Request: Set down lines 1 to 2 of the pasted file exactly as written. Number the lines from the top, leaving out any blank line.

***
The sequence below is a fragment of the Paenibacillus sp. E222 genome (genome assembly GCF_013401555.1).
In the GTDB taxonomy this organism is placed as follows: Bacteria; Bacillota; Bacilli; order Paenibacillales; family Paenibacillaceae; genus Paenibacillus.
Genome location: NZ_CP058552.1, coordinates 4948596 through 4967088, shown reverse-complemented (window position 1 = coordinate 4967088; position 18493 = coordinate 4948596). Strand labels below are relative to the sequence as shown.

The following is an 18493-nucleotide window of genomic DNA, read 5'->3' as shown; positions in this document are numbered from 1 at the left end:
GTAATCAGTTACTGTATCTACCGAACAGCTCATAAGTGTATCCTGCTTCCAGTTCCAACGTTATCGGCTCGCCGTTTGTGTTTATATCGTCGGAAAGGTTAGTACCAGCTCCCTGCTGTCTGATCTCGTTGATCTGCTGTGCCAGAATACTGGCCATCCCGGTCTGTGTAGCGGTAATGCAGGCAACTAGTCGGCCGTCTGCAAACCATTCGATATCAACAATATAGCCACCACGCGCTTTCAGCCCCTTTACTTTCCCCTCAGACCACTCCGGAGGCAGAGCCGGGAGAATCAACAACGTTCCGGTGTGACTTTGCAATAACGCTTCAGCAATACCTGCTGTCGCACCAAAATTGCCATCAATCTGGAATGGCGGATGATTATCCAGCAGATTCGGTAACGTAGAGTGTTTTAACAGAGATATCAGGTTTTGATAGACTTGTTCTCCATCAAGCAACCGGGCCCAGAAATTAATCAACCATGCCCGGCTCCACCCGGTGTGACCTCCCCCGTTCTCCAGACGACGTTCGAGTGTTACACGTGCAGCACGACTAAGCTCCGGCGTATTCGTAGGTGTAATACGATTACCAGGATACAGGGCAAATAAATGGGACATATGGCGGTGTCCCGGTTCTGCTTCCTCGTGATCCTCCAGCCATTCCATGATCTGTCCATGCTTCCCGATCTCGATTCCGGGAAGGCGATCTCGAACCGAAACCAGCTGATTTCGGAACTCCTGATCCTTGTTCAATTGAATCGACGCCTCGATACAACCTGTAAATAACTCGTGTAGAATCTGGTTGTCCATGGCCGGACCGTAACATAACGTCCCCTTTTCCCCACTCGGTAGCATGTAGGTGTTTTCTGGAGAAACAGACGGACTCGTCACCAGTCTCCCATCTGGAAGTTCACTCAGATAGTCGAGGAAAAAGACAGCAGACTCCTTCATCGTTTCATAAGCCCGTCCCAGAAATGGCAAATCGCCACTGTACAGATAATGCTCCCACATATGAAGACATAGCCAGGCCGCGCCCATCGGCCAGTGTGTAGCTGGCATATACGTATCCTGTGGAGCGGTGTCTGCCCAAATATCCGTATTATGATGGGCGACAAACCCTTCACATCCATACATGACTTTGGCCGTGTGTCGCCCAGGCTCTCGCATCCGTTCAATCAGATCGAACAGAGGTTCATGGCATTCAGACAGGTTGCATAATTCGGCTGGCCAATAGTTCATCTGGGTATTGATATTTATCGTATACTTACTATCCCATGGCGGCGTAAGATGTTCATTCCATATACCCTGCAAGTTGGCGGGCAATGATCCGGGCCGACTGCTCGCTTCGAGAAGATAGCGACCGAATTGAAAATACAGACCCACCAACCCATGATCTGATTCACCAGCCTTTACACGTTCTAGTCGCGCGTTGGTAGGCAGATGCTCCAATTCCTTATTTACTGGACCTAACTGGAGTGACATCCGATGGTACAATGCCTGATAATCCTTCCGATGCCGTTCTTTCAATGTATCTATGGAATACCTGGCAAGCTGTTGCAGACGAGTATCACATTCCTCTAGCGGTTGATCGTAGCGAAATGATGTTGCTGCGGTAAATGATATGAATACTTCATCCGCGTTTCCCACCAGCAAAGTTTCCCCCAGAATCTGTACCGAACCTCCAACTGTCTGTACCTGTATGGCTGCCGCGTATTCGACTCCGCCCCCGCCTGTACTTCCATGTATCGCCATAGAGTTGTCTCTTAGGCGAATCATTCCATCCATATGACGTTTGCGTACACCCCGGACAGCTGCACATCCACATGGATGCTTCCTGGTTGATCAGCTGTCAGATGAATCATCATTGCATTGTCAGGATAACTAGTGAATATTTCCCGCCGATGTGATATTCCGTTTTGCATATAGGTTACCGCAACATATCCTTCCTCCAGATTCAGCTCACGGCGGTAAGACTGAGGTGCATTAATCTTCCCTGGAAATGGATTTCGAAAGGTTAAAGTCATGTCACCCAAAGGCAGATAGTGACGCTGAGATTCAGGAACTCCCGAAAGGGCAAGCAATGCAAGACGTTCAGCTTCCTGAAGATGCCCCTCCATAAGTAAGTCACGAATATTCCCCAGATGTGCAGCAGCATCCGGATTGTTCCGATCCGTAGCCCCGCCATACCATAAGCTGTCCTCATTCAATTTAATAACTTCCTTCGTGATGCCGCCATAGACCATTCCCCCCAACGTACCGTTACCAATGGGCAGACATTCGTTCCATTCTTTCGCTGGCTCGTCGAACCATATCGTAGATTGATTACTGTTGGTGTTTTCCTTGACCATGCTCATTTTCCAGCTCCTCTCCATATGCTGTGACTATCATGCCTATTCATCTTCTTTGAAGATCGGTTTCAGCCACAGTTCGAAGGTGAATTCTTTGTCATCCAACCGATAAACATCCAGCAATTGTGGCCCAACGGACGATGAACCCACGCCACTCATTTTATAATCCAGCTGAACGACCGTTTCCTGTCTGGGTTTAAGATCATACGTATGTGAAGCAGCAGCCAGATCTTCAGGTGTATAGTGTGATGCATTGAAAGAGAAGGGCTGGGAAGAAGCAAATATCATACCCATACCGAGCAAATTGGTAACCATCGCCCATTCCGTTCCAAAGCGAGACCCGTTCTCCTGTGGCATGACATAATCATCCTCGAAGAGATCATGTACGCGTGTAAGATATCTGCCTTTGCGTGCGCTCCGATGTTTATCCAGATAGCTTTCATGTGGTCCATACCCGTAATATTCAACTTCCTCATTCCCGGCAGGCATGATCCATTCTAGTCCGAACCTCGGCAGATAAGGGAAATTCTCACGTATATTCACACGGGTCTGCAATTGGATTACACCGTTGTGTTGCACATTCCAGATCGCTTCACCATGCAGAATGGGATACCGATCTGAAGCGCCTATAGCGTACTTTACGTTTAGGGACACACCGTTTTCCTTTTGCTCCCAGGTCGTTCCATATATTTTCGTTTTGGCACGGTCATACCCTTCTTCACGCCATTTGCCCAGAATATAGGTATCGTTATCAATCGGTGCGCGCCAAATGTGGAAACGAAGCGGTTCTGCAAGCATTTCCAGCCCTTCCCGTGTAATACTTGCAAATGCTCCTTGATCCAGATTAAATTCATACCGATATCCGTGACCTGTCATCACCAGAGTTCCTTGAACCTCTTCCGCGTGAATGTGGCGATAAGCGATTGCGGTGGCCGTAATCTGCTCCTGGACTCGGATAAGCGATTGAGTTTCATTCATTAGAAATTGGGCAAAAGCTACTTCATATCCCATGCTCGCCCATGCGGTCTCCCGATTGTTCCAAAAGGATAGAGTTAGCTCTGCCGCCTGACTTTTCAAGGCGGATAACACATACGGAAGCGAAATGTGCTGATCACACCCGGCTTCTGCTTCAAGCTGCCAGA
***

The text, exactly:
The sequence below is a fragment of the Paenibacillus sp. E222 genome (genome assembly GCF_013401555.1).
In the GTDB taxonomy this organism is placed as follows: Bacteria; Bacillota; Bacilli; order Paenibacillales; family Paenibacillaceae; genus Paenibacillus.